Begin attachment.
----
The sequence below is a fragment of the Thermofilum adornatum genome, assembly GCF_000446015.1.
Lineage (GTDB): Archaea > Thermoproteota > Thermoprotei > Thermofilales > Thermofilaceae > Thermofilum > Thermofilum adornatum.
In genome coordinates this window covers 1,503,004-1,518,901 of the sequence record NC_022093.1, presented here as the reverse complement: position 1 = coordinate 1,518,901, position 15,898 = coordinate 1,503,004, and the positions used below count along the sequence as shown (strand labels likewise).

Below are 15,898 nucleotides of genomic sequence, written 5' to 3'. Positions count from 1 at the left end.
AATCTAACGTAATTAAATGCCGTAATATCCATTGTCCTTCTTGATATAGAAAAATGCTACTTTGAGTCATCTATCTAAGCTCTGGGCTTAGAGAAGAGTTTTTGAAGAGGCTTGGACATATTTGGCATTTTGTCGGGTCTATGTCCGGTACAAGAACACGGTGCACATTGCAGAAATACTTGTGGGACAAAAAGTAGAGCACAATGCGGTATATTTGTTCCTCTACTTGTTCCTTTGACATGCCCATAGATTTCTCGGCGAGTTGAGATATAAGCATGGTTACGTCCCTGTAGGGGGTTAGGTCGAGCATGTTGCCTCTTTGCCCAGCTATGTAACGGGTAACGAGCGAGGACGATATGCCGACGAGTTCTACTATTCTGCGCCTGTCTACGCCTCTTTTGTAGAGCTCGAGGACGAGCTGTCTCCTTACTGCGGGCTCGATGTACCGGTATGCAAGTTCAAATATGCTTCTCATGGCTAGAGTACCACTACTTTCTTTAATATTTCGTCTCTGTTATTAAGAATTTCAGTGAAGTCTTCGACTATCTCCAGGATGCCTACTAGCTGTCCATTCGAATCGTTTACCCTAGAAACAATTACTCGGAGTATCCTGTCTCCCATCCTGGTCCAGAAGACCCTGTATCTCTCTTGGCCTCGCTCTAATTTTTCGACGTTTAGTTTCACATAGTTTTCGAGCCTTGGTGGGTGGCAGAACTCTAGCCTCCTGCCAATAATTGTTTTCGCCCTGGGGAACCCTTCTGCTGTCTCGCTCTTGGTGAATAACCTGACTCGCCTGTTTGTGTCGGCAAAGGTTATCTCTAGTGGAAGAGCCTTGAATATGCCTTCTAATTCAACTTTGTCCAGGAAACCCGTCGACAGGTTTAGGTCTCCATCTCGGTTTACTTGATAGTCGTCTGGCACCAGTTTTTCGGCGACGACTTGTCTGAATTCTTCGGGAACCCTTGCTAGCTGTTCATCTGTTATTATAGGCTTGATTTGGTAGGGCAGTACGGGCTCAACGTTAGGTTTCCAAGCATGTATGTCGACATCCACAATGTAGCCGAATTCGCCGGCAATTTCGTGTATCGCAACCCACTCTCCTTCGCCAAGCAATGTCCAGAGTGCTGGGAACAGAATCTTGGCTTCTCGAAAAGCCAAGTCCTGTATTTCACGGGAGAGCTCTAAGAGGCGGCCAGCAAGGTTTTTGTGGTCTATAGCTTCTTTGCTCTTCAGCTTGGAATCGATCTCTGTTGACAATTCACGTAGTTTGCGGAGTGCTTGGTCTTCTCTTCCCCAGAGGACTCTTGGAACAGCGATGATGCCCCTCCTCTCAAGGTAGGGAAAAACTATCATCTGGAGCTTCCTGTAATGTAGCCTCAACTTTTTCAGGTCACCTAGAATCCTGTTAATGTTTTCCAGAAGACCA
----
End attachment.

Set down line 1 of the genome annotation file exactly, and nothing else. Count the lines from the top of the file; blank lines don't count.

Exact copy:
The sequence below is a fragment of the Thermofilum adornatum genome, assembly GCF_000446015.1.